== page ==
In the wake of the first government shutdown in nearly two decades, pundits clamor to provide commentary on both the causes and effects of the failure to pass a budget, funding nonessential government functions. Some argue that the shutdown is unremarkable; it has happened before and its effects are limited. As Sean Hannity claims, “We have had 17 government shutdowns…I am not afraid of a couple of weeks of the government being shut down.”
Yet, as Brad Plummer illustrates on the Washington Post Wonkblog, the hiatus of so-called nonessential government offices will affect the lives of American citizens more profoundly than Hannity’s remark portrays. Effects range from the mundane to the inconvenient: the suspension of the Panda Cam broadcast at the National Zoo, the blockade of national parks and monuments, and the closure of the U.S. Copyright Office until the end of the standoff.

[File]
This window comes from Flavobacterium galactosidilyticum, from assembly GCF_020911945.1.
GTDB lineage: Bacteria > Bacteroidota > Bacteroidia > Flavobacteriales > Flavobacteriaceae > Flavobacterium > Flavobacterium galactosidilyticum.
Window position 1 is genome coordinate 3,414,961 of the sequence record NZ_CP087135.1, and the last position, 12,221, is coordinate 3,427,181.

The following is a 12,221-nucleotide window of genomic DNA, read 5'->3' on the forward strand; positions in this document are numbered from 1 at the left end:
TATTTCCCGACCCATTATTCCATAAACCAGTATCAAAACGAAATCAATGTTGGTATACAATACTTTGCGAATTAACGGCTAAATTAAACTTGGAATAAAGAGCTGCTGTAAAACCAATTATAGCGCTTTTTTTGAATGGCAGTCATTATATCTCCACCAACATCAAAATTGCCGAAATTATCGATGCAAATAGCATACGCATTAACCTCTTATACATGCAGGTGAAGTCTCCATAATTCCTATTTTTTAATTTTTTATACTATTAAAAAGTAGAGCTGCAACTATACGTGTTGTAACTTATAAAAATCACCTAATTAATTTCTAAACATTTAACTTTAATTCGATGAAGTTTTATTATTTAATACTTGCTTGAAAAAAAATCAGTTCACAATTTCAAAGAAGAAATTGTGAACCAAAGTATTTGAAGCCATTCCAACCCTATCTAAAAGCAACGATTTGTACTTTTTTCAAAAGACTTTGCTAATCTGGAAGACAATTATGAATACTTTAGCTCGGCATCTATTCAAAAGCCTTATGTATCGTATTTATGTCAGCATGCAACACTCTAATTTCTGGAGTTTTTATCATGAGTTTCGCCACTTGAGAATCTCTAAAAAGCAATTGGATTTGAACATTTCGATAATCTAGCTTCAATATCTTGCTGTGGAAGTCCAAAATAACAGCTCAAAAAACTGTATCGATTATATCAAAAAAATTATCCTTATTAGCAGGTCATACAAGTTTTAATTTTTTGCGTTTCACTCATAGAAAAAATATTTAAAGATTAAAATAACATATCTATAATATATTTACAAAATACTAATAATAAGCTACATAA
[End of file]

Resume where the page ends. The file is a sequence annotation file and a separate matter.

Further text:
Some Americans will experience the shutdown more acutely than others, especially government employees who will go without pay, veterans and disabled persons who will go without benefits, and cancer patients who will be denied access to critical services from the National Institutes of Health (NIH). Still, there are some for whom the shutdown will have an almost immediate and deleterious effect: poor families and children.
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